AutoGuide News Blog
The AutoGuide News Blog is your source for breaking stories from the auto industry. Delivering news immediately, the AutoGuide Blog is constantly updated with the latest information, photos and video from manufacturers, auto shows, the aftermarket and professional racing.
Sales are up but customer satisfaction when it comes to new cars took a hit this year for the first time in two years.
Compacts and sub-compacts were the most popularly searched in AutoGuide.com’s new cars section this week.
Price, looks and size… these are the few factors that used to decide what vehicle you’d park in your driveway. Looking for a cheap and small car? A Toyota Corolla or Honda Civic will do. Need something bigger, perhaps a mid-size Hyundai Sonata or an SUV. Things used to be pretty easy.
With increasingly high gas prices and an overall movement towards green, fuel efficient vehicles, fuel economy has become more important. In fact, for many price, looks and size are now completely trumped by fuel economy.
“Buyers just look at the MPG on the sticker,” says IHS Automotive Analyst Devin Lindsay commenting that car buyers are now completely mesmerized by the EPA sticker label.
Take a look at the Toyota Prius, for example. It’s not terribly big, is fairly expensive, and looks… well… weird. But that didn’t stop three million of them from being sold, all thanks to a hybrid gas-electric engine that provides excellent fuel economy.
The Prius isn’t the only option for someone looking for a fuel efficient car, however; especially those in search of a more engaging driving experience. If you want to cut down on trips to the pump, and still drive a fun, powerful, good looking car, your best bet might just be in a diesel powered vehicle. That does mean you’ll almost certainly have to drive German, although a flood of new diesel-powered vehicles are about to hit our shore.
Gas prices always hit a spike in the summer, and this year is shaping up to be a doozy with prices likely to pass $4.00 per gallon by Memorial Day.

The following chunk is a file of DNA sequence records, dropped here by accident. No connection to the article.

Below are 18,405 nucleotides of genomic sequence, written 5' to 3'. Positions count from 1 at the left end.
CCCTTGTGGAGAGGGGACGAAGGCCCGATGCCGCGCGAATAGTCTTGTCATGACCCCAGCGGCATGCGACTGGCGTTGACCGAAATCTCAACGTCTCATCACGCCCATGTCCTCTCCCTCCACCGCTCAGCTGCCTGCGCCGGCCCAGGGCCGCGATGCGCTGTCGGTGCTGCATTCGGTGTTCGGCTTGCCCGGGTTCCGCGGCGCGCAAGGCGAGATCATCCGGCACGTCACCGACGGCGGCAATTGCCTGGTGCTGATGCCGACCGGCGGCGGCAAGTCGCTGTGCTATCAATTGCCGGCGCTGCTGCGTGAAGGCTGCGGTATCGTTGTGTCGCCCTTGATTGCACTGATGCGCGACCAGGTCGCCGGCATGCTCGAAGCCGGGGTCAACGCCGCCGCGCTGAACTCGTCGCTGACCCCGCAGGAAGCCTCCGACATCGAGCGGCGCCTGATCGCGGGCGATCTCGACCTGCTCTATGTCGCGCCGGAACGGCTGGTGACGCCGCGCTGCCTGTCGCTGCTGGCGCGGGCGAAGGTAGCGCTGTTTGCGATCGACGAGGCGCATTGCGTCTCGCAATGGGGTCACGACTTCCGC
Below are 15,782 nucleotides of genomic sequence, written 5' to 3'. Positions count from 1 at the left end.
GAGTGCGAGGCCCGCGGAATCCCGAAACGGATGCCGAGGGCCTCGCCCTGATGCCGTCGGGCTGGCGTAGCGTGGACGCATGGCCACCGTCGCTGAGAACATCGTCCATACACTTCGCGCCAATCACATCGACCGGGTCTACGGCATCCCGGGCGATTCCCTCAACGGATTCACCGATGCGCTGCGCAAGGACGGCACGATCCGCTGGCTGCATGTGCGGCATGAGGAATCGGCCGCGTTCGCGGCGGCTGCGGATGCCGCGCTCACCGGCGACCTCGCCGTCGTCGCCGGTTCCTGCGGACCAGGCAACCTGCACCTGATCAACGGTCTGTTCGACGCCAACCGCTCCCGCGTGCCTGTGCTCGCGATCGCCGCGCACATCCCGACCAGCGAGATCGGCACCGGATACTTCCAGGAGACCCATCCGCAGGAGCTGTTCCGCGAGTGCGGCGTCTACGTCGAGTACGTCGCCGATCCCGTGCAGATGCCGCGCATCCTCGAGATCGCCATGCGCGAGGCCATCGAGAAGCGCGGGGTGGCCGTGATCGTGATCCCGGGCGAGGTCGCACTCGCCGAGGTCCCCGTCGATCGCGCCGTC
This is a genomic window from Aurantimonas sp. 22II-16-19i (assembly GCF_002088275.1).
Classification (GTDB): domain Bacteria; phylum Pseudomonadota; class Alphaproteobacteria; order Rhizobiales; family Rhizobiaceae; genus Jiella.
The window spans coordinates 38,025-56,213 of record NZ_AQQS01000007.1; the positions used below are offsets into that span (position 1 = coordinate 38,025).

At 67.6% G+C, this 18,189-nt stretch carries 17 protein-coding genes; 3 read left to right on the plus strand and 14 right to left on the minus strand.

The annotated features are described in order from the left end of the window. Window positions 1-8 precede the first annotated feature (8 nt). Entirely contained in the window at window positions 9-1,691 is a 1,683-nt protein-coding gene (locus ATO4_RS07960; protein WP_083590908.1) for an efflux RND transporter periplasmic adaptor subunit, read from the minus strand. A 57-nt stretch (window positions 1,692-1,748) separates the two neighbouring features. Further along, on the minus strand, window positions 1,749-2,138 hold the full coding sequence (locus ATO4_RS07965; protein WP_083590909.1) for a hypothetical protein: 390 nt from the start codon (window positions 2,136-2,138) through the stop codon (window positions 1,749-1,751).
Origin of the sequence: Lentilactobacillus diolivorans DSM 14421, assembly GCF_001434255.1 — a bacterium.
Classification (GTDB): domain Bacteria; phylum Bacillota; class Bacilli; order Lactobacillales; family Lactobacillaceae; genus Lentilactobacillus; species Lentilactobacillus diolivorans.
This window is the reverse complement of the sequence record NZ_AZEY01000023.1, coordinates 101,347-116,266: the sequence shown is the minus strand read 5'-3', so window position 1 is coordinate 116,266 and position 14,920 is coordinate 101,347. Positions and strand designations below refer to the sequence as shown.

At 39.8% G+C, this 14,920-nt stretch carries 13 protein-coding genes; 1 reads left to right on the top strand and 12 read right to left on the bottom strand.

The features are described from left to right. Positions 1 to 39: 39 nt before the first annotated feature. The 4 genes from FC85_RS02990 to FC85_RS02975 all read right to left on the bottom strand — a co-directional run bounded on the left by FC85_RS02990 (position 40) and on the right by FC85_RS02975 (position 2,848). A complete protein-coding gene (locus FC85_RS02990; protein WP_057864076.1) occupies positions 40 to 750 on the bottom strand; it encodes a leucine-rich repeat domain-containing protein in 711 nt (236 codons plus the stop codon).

With fuel costs jumping to such dramatic heights, it might feel like a logical decision to jump ship on your current car for something less thirsty. Smart as that seems, an article published in Forbes proves otherwise.
The truth is, a car that gets a few mpg better than what you’re driving now would amount to a few dollars in savings but nothing substantial to most people.
“Assuming the average consumer drives 12,000 miles per year in a vehicle that gets 20 mpg, an increase of $1.00 per gallon, from $3.60 to $4.60 per gallon as an example, would only result in an approximate increase of $11.50 per week in fuel expenses,” Alec Gutierrez, senior market analyst of automotive insights for Kelley Blue Book told Forbes.
Moving from a full-size SUV to a something significantly smaller is the only instance where trading cars in favor of fuel economy yields noticeable savings, but it’s important to consider that most people driving larger cars do it for a reason. It will be tough moving the whole family around in a Fiat 500 when you become accustomed to your Chevrolet Suburban.
The move is still difficult to justify if you’re one of the people who bought an SUV just to have one. High-milage hybrid cars come at a premium because of the new technology they rely on. Even if you get lucky and trade that Ford Explorer in for a decent rate, you’re still probably going to pay a lot — both at signing and in installments.
Even if it means buying a couple new handkerchiefs to dab away the tears as you fuel up, it’s probably not cost-effective to make the car trade unless you’re in the market anyway.